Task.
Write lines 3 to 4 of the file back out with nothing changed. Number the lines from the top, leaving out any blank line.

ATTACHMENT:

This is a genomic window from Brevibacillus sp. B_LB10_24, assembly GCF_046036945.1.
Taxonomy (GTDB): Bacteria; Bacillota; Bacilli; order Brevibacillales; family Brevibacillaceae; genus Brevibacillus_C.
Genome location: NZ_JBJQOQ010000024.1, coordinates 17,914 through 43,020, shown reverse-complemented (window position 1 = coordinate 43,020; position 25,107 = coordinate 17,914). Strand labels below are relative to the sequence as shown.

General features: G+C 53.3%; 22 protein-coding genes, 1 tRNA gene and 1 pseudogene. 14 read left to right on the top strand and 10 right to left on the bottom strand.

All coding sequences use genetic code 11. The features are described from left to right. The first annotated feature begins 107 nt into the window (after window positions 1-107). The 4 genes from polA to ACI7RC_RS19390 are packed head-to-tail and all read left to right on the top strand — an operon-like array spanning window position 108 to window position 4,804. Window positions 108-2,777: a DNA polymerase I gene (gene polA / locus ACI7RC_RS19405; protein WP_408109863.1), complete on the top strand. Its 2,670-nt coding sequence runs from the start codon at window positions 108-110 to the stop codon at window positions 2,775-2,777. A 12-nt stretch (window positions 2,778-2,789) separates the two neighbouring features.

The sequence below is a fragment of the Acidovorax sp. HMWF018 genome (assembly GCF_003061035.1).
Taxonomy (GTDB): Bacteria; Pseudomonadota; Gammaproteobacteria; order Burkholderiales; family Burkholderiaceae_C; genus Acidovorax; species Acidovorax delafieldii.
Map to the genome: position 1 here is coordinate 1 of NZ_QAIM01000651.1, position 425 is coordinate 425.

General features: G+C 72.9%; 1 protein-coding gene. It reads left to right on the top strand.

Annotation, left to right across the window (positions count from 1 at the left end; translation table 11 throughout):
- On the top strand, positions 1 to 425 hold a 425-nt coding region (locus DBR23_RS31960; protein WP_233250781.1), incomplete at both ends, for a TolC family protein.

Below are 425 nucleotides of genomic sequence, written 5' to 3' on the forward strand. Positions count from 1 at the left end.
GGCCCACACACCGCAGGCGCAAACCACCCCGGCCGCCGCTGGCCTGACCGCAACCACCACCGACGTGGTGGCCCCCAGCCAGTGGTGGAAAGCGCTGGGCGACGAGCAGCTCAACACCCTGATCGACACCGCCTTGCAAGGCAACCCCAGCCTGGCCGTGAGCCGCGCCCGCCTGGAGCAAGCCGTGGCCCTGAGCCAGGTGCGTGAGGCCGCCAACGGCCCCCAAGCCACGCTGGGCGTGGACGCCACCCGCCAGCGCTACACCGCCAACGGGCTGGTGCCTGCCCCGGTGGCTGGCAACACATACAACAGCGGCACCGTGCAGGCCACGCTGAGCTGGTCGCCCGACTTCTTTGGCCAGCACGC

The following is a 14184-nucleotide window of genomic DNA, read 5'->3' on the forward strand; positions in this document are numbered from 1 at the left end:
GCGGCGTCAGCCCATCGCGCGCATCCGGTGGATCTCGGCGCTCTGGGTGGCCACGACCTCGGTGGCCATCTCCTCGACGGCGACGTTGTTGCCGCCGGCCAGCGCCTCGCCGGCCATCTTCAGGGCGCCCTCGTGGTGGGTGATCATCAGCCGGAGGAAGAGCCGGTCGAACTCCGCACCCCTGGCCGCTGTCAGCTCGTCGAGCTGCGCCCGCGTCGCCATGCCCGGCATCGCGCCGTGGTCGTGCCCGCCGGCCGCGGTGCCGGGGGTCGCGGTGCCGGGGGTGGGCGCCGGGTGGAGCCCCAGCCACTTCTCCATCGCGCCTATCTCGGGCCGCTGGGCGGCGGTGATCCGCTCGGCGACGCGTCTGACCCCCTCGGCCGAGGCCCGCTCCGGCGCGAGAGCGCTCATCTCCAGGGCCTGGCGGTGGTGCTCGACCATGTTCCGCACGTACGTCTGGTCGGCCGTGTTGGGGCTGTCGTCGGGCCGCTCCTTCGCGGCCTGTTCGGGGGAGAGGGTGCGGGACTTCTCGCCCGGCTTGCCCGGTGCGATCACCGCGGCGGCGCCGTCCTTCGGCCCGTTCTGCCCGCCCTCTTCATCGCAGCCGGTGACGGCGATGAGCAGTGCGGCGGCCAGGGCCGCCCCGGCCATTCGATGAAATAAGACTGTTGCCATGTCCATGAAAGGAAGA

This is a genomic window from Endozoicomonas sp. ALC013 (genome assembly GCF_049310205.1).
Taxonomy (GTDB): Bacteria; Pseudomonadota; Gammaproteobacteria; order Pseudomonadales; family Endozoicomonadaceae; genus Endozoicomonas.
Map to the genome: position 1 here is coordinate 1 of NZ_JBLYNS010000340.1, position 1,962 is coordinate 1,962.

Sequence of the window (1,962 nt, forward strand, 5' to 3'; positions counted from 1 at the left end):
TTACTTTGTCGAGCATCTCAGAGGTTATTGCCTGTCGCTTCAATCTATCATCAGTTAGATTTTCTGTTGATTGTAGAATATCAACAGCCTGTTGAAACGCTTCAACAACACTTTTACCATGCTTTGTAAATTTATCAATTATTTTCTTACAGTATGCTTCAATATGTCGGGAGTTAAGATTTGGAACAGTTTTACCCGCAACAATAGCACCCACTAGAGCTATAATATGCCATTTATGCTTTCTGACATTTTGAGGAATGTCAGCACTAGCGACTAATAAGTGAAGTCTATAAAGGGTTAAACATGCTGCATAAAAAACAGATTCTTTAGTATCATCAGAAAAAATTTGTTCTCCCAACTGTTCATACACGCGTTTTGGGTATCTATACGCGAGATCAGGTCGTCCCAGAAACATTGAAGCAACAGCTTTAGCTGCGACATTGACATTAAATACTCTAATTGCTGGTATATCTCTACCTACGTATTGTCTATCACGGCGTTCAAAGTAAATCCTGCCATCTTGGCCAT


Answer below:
Genome location: NZ_JBJQOQ010000024.1, coordinates 17,914 through 43,020, shown reverse-complemented (window position 1 = coordinate 43,020; position 25,107 = coordinate 17,914). Strand labels below are relative to the sequence as shown.

General features: G+C 53.3%; 22 protein-coding genes, 1 tRNA gene and 1 pseudogene. 14 read left to right on the top strand and 10 right to left on the bottom strand.